How you can help prevent suicide

What you can do to help those who are struggling.

14 September 2020

Each year, one in six Albertans will seriously think about suicide and more than 400 Albertans will die by suicide. With ongoing social distancing and working from home, knowing how to help colleagues who may be struggling is more important than ever.

Take some time to check in with colleagues. Create a safe space, using open, non-judgemental conversations and encourage sharing and expressing emotions. When we model these behaviours it shows that it’s OK to ask for help.

Here are some things you can do if you are worried about a colleague:

  • Pay Attention - Any significant change in behaviour can be a warning sign. Trust your instincts and follow through with action if you have suspicions about someone you know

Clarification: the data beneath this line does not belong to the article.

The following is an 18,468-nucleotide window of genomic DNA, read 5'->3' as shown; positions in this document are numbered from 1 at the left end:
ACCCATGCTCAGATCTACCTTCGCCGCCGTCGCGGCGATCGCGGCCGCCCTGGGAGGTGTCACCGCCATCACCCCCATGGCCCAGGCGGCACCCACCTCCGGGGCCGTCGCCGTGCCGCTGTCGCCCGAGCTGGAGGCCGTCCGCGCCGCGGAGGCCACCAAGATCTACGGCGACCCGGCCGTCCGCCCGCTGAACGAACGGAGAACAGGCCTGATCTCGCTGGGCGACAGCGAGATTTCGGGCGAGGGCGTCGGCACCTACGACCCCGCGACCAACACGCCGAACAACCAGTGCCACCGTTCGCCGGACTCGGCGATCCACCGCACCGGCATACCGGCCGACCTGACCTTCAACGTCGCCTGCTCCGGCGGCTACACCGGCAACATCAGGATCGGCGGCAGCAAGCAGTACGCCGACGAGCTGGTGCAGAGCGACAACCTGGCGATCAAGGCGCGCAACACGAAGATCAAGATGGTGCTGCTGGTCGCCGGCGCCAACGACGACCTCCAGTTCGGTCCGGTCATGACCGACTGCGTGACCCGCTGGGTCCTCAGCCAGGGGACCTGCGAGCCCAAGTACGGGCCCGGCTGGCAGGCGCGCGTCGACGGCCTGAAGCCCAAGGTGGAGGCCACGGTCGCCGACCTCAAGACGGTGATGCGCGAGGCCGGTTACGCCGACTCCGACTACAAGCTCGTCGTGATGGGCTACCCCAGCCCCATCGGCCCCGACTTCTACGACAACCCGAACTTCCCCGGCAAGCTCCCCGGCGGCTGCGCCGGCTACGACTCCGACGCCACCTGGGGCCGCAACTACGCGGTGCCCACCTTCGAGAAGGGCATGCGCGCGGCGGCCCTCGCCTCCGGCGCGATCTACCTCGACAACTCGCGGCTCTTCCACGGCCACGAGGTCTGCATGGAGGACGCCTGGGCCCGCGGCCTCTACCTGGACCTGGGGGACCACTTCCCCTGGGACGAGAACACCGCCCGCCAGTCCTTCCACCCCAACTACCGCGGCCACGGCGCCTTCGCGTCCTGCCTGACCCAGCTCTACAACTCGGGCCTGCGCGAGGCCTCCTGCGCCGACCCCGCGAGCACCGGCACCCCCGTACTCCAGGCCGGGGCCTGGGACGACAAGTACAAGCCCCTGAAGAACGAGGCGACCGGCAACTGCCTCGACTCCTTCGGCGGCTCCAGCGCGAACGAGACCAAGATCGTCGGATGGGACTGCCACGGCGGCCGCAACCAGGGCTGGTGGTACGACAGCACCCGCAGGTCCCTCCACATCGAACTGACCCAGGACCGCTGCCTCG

• Start a Conversation - Pick a comfortable space for both of you. Mention that you've noticed their behaviour changes, but avoid blaming or shaming.
  • Keep Listening - Ask questions and listen to what they are saying without judgement. Let them know you’re there: “Thanks for telling me. That’s really hard to do." If someone's intentions are unclear, ask: “Are you thinking about suicide?” ­­
  • Stick to Your Role - You’re a colleague, not a counsellor. Encourage them to reach out to others and continue to check in with them after the conversation. You can file a report with the Helping Individuals at Risk Program (HIAR) who will connect them with supports. Contact 911 if they pose a threat to themselves or others.
  • Seek Advice - If you are unsure of what to do next, contact the Workplace Advice Line for professional advice from workplace counsellors.

Regardless of whether you’re in a leadership role or not, knowing what to look for and how to respond if someone makes a disclosure to you is crucial. For more information visit the suicide awareness and prevention web page or email